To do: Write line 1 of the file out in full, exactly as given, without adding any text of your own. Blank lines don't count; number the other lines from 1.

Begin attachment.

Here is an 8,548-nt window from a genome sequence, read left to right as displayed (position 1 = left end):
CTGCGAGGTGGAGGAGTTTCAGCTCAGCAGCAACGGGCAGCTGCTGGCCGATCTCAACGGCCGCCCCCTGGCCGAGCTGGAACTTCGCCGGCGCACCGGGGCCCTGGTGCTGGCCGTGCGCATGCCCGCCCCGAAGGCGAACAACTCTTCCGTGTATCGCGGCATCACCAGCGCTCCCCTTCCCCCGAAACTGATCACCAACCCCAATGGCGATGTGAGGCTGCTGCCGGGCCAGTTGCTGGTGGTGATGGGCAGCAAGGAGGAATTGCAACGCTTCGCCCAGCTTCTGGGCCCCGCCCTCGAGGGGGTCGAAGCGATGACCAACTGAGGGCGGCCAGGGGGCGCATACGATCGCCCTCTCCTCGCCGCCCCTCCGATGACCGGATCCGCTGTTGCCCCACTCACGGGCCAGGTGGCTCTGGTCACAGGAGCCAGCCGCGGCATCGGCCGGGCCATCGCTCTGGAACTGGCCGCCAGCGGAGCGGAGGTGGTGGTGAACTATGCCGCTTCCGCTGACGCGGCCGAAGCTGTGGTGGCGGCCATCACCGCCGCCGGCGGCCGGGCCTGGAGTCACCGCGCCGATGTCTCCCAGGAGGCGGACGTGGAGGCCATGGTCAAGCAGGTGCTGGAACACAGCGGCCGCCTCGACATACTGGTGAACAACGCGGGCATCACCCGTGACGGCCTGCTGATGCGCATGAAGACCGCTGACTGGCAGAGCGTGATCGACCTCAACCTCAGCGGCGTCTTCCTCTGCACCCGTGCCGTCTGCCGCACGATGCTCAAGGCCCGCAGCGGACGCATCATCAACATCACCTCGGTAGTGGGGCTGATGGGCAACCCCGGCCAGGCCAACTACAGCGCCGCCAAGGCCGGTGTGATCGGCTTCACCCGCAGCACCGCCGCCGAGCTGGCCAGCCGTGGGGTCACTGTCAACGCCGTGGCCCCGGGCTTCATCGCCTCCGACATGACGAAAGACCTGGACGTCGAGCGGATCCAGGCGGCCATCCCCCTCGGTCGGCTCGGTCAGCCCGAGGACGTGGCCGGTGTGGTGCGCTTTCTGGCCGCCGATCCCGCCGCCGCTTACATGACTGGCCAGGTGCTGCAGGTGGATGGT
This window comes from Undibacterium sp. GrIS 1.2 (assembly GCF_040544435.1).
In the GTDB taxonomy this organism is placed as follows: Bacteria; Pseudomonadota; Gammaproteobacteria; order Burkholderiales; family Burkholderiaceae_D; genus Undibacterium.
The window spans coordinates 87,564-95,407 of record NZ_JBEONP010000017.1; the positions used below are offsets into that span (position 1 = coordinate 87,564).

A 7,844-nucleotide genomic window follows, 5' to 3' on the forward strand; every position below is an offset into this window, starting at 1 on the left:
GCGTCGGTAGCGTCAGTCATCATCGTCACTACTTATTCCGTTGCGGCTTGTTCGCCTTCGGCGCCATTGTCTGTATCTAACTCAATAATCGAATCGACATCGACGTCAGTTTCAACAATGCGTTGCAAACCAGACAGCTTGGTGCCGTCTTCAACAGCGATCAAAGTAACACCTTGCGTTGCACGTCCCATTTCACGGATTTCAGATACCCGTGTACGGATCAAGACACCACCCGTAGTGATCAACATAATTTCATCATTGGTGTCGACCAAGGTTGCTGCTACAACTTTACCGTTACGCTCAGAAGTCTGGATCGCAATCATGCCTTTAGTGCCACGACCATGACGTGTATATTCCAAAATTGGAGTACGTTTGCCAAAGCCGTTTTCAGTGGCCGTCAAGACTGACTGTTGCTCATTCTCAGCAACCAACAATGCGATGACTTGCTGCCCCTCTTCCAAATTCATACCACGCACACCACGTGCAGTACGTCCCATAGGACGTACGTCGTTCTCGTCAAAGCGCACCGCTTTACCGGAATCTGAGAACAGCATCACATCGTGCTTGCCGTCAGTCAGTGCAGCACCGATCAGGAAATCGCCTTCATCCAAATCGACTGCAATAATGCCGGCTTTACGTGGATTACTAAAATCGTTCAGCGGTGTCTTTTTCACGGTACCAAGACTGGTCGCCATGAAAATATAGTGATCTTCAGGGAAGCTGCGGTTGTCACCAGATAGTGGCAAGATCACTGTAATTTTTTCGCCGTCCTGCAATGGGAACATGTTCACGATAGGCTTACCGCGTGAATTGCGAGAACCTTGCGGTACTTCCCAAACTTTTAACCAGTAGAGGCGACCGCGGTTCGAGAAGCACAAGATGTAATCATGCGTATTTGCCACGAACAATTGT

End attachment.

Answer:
Here is an 8,548-nt window from a genome sequence, read left to right as displayed (position 1 = left end):